Here’s my point: Apple called the new iPad just “iPad” for a reason: it is everything, and it is nothing. If you were nonplussed by the design, or even “let down” that it was slightly heavier or thicker, you were missing the point. You really missed the point if you think the Retina display was a disappointment. Apple will sell a ton of these for the same reason samurai warriors went to a very few guys for their swords — because they did it exactly right. The iPad continues a relentless pursuit towards the creation of the perfect tablet, the tabula rasa, or even the Young Lady’s Illustrated Primer. Either way, in the end the technology disappears. The iPad is the invisible computer, or at least a step on the way.
Apple likes to use skeuomorphic, “realistically rendered” design for apps like GarageBand and your contacts, notes and calendar. Not everyone enjoys this look (some really hate it) because the apps are, like Siri, merely an abstracted simulation of reality — and a leaky abstraction at that. Where the apps abandon real world models (iMovie or iPhoto as examples) they help make complex tasks simple by making interfaces work for the user.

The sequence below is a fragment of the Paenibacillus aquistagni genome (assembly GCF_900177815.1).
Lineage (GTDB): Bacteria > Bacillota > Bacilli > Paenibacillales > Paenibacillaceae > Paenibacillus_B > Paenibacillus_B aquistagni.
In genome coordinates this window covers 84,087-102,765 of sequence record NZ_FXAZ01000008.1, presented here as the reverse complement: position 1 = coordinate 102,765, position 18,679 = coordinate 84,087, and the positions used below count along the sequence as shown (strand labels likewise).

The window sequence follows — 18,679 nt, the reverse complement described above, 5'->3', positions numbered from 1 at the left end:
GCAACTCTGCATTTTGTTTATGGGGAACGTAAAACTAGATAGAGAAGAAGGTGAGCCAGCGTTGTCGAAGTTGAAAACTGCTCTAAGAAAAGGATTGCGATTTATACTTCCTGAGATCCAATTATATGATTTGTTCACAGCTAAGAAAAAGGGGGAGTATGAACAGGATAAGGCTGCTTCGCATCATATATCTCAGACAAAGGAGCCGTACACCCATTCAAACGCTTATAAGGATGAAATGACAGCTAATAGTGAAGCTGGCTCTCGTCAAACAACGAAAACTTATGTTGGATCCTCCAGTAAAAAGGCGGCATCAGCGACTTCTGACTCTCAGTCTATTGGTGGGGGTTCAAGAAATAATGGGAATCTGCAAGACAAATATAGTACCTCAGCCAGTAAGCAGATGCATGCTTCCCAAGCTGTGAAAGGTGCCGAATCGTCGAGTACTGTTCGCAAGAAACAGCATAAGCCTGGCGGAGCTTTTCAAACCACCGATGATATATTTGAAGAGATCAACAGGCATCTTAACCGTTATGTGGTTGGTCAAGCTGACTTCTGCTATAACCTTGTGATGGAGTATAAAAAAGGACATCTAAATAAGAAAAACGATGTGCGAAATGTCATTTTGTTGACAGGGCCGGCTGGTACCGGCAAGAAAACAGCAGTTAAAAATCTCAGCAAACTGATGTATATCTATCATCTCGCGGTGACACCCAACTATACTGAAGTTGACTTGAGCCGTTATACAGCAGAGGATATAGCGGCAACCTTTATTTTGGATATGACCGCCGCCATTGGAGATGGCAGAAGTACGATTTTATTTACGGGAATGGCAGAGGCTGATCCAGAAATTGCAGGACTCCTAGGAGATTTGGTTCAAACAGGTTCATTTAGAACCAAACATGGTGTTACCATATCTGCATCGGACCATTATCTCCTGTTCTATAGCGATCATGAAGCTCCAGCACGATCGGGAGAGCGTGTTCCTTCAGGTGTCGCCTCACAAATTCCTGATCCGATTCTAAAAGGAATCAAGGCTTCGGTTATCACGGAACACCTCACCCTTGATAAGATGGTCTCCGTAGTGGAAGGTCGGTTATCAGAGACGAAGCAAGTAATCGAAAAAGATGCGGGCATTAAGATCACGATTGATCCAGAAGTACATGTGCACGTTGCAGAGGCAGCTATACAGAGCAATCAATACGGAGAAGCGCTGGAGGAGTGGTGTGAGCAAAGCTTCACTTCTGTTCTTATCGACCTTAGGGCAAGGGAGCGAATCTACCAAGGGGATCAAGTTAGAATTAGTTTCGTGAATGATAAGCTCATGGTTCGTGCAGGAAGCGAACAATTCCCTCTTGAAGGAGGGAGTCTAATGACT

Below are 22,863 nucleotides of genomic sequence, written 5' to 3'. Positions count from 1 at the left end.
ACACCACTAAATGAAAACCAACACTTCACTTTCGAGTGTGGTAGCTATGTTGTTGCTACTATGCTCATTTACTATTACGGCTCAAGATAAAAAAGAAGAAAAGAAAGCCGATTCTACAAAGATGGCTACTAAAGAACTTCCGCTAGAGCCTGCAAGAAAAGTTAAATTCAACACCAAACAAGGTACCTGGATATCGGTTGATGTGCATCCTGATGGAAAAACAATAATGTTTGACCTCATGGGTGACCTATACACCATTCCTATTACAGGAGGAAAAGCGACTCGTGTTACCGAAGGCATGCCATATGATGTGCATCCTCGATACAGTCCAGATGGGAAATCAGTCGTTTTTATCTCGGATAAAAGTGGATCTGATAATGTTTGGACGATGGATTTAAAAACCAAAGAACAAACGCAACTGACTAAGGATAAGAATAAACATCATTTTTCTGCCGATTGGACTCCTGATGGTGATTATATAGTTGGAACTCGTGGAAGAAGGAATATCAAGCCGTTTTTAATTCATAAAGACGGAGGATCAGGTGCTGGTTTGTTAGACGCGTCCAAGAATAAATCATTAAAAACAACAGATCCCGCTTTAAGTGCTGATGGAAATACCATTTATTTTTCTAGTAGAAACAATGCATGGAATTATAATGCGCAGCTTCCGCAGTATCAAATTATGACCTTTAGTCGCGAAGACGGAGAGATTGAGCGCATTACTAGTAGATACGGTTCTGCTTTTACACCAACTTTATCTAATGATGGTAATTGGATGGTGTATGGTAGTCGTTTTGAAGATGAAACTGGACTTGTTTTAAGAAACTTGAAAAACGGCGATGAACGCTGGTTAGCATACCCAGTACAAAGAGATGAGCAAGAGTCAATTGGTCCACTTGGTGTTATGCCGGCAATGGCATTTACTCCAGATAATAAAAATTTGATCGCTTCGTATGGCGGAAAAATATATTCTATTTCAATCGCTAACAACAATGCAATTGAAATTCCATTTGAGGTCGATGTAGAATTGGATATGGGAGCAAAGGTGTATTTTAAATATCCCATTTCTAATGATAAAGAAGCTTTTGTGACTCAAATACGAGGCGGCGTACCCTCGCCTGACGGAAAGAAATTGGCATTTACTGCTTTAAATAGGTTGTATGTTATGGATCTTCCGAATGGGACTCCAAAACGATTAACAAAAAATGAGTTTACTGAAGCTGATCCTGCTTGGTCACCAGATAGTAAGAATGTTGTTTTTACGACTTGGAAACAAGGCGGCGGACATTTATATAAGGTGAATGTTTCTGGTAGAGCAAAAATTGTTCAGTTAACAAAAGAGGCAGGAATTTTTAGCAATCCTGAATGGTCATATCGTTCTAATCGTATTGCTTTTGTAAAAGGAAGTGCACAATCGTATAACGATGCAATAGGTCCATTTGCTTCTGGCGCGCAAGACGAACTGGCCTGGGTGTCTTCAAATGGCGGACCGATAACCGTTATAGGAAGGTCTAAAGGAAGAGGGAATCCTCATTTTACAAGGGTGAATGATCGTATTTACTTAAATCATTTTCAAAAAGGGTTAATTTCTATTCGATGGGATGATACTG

Haptics will happen on Apple devices, but only when the technology creates a seamless experience, from buttons to sliders to knobs or feathers. I wrote this entire analysis/slash review on the new iPad, but I’m reminded of the old 40-column text word processor I used on my Apple II. You knew that was a computer. Despite using a Bluetooth keyboard, this new iPad feels so much less like a “computer” and more like a “word machine” or even just a quiet, brilliant typewriter.
Does the Retina Display help? Yes it does, quite a bit. On the iPad 1, I could still see pixels, which reminded me of that old phosphorescent monitor. The new iPad merely presents the letters. I’m using Byword to write, so all I see are words and a word count. It’s lovely. It no longer feels appropriate to compare this to a “computer,” it’s more like an appliance — which was the point all along.
A Computer for the Rest of Us